From: Rune Allnor on 31 Jul 2010 05:09 On 31 Jul, 10:05, spop... (a)speedymail.org (Steve Pope) wrote:> Rune Allnor <all... (a)tele.ntnu.no> wrote:> > >On 30 Jul, 18:31, spop... (a)speedymail.org (Steve Pope) wrote:> >> I do not think this is a problem in practice. The FIR > >> form of any topology is stable; the IIR form of the lattice > >> topology is unconditionally stable if the coefficients are > >> in the range (-1,1) > >My library is unavailable for the moment, so I can't look it > >up, but as I remember it this constraint is equivalent to > >the zeros of the FIR being inside the unit circle. The lattice > >factors are equivalent to the reflection coefficients that pop > >out from the Levinson recursion, right? > > Yes, they are. > > >> and you are using saturating arithmetic. > >> This latter fact makes them very useful in implementation, > >> because (almost) any IIR filter you would want to implement > >> satisfies this constraint. > >Would *want* to implement? If I am right about the zeros, > >that would require a competent designer / user of the filter. > >Would you risk a design of yours, on some of your students > >or clients making that call...? > > I think you're referring to the filter being user-programmable. > If the range of the coefficients is limited to (-1,1), then > it is stable. It's pretty straightforward to build this range > limit into an implementation. This may not keep the user > from programming a useless transfer function into the filter, > but it will keep them from creating an unstable filter > that oscillates. > > (You may be addressing some other aspect of the situation, but > if so, I'm not picking up on what you're saying.) I'm referring to what I interpret to be the constraint of FIR zeros to stay inside the unit circle. Being able to use such a filter requires an amount of knowledge and competence on behalf of the user that I would not rely on. The xonstraint only changes the questionfrom "Why is my lattice structure linear phase FIR numerically unstable?" to "Why can't I implement the linear phase FIR as a lattice structure?" OK, you as system designer might have prevented your client from cooking up a disaster, but you are still left with a wining client. Rune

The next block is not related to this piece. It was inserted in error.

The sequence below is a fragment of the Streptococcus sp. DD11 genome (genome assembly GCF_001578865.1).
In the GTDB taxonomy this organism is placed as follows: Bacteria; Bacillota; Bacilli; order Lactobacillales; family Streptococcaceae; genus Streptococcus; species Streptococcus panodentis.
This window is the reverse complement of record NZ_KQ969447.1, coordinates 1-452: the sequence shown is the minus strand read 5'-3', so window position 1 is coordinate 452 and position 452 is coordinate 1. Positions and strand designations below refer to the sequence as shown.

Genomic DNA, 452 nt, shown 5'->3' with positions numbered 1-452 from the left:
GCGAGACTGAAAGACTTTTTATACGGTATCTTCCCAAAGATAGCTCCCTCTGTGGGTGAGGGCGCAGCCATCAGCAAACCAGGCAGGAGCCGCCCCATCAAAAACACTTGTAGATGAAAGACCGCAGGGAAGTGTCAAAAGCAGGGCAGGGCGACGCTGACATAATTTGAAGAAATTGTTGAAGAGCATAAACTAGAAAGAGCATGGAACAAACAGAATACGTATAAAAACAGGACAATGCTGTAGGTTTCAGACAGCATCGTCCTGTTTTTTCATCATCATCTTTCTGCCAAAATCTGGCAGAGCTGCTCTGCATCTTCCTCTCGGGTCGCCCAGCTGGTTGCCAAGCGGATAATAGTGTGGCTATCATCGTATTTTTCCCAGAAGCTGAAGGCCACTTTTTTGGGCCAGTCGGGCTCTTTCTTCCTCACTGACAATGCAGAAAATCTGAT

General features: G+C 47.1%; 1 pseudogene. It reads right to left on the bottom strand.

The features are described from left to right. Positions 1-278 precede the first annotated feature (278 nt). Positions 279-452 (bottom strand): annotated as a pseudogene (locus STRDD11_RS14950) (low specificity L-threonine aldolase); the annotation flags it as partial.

From: gretzteam on 31 Jul 2010 13:12 >Rune Allnor <allnor (a)tele.ntnu.no> wrote:> >>These filters are treated in medium / advanced level >>DSP books, like Proakis & Manolakis. Don't think the >>term 'lattice filter' is too common, though; rather >>'lattice structure' or 'lattice ladder structure'. > >Also, I'm pretty sure the "wave filters" or "wave lattice filters" >are not closely related to (what I am calling) a lattice filter >or lattice structure. > >"lattice-ladder" specifically refers to the topology of this >family that gives you both poles and zeros. > > >Steve > Hmmm now I realize that the wave filter is not the same as what is commonly called a 'lattice-structure' filter. I always think of a 'wave' filter as being a sum of parallel/series connections of 1st or 2nd order allpass section. It would be nice to have a good textbook reference that covers all those structures with their differences. Dave
From: Rune Allnor on 31 Jul 2010 13:28
On 31 Jul, 19:12, "gretzteam" <gretzteam (a)n_o_s_p_a_m.yahoo.com> wrote:> Hmmm now I realize that the wave filter is not the same as what is commonly > called a 'lattice-structure' filter. I always think of a 'wave' filter as > being a sum of parallel/series connections of 1st or 2nd order allpass > section. > It would be nice to have a good textbook reference that covers all those > structures with their differences. This one should get you started: http://www.amazon.com/Digital-Signal-Processing-ebook/dp/B0013OOD5U/ref=sr_1_3?ie=UTF8&m=A19GEMKTSHS1KO&s=digital-text&qid=1280597142&sr=8-3 My copy is unavailable these days so I can't look it up, but the amazon page suggests it contains a dicussion of wave filters. Rune |